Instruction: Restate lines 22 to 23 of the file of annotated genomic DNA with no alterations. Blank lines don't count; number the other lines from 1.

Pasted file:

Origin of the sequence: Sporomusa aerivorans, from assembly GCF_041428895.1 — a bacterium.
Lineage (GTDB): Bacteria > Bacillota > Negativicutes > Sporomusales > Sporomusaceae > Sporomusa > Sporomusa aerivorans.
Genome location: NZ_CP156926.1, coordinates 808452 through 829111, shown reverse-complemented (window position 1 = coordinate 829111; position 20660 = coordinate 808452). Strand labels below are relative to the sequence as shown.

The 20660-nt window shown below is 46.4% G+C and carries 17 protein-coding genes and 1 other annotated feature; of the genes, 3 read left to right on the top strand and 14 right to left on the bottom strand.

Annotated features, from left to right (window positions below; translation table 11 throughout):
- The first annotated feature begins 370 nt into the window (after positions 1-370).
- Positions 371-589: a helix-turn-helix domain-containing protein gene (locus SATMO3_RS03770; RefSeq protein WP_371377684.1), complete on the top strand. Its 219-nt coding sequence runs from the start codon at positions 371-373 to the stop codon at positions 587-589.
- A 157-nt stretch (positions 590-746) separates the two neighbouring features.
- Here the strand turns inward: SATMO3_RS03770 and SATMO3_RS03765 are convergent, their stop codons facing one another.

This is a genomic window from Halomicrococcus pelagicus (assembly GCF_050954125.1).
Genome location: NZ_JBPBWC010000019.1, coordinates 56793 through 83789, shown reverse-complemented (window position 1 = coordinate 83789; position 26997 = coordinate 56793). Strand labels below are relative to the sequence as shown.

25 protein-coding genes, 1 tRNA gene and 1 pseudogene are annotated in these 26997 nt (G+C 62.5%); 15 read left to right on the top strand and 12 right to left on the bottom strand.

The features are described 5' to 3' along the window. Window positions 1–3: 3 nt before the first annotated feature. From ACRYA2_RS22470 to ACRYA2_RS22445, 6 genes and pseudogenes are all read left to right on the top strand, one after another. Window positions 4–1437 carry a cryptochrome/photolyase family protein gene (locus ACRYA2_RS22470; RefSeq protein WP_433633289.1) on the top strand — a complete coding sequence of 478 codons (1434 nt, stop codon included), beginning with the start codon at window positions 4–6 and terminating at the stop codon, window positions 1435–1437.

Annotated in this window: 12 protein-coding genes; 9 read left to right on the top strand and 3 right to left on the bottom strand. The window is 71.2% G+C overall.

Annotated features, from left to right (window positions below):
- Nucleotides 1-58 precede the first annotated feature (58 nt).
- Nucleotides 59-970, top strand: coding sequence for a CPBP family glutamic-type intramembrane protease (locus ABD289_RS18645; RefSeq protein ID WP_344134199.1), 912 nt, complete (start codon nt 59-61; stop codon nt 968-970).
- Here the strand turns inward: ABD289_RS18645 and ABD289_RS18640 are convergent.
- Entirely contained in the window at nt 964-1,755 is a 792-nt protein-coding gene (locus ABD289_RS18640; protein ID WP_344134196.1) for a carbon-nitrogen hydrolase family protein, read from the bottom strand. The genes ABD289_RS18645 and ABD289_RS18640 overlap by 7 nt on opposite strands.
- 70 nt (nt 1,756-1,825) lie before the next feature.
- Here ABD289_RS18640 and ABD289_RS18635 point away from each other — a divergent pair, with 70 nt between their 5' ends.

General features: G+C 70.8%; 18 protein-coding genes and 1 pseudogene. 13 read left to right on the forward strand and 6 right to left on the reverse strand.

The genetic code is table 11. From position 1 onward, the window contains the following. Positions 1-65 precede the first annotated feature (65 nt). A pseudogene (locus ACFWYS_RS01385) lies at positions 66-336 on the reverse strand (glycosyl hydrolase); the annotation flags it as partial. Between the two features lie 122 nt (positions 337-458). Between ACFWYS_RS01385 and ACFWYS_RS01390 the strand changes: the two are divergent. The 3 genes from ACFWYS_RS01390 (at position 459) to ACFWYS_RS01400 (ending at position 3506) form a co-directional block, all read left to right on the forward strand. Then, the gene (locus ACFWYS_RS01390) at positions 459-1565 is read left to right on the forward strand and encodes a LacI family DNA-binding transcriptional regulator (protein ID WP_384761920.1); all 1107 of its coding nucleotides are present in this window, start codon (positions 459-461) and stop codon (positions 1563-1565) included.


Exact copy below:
General features: G+C 70.8%; 18 protein-coding genes and 1 pseudogene. 13 read left to right on the forward strand and 6 right to left on the reverse strand.

The genetic code is table 11. From position 1 onward, the window contains the following. Positions 1-65 precede the first annotated feature (65 nt). A pseudogene (locus ACFWYS_RS01385) lies at positions 66-336 on the reverse strand (glycosyl hydrolase); the annotation flags it as partial. Between the two features lie 122 nt (positions 337-458). Between ACFWYS_RS01385 and ACFWYS_RS01390 the strand changes: the two are divergent. The 3 genes from ACFWYS_RS01390 (at position 459) to ACFWYS_RS01400 (ending at position 3506) form a co-directional block, all read left to right on the forward strand. Then, the gene (locus ACFWYS_RS01390) at positions 459-1565 is read left to right on the forward strand and encodes a LacI family DNA-binding transcriptional regulator (protein ID WP_384761920.1); all 1107 of its coding nucleotides are present in this window, start codon (positions 459-461) and stop codon (positions 1563-1565) included.